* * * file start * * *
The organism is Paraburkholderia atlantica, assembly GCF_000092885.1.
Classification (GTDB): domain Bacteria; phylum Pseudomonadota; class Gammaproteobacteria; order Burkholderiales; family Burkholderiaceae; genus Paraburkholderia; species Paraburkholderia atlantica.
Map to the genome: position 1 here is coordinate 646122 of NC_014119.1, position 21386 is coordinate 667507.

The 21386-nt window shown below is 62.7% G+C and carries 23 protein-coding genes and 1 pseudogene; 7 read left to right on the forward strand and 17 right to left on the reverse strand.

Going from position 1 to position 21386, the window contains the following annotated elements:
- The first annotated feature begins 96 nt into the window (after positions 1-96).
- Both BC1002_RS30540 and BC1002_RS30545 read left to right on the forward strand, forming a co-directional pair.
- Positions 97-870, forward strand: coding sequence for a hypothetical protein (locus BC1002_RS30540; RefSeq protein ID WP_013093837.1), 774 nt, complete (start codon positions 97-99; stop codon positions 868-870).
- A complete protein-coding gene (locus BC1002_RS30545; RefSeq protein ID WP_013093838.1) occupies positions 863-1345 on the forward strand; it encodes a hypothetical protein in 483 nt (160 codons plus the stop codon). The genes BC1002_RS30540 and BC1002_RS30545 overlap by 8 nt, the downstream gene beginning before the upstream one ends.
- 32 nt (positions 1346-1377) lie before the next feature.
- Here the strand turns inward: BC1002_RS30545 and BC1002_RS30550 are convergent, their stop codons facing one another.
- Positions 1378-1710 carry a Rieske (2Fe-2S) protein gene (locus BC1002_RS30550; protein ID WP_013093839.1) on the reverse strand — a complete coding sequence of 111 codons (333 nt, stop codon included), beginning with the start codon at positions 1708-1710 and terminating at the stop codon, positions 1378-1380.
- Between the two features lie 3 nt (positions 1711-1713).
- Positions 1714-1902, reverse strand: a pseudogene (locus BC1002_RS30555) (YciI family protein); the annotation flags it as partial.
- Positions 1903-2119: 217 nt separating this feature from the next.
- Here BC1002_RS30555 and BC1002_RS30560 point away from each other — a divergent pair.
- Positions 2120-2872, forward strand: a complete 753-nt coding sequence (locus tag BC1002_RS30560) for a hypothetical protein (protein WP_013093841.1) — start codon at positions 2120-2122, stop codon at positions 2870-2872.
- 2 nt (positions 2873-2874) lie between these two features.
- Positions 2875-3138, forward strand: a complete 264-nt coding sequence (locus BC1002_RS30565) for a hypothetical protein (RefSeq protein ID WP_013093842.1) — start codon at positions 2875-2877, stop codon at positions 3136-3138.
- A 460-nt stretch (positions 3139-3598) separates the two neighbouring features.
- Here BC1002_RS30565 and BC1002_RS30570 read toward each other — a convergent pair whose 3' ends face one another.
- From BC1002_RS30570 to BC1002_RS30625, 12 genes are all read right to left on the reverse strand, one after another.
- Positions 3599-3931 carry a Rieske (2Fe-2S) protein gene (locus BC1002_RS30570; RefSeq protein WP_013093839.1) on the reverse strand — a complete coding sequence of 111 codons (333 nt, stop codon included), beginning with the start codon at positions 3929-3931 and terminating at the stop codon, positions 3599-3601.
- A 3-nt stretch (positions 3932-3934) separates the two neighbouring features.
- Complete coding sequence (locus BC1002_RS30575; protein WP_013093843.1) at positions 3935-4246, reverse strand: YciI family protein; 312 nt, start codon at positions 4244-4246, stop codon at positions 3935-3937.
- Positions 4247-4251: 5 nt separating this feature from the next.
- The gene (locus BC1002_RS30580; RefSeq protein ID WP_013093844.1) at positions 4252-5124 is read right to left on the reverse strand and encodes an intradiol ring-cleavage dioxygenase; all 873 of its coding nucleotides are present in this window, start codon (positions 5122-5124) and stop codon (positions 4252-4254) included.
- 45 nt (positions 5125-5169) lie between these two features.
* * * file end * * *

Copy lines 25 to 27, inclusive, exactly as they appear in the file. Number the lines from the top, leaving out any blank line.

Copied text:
- Complete coding sequence (locus BC1002_RS30575; protein WP_013093843.1) at positions 3935-4246, reverse strand: YciI family protein; 312 nt, start codon at positions 4244-4246, stop codon at positions 3935-3937.
- Positions 4247-4251: 5 nt separating this feature from the next.
- The gene (locus BC1002_RS30580; RefSeq protein ID WP_013093844.1) at positions 4252-5124 is read right to left on the reverse strand and encodes an intradiol ring-cleavage dioxygenase; all 873 of its coding nucleotides are present in this window, start codon (positions 5122-5124) and stop codon (positions 4252-4254) included.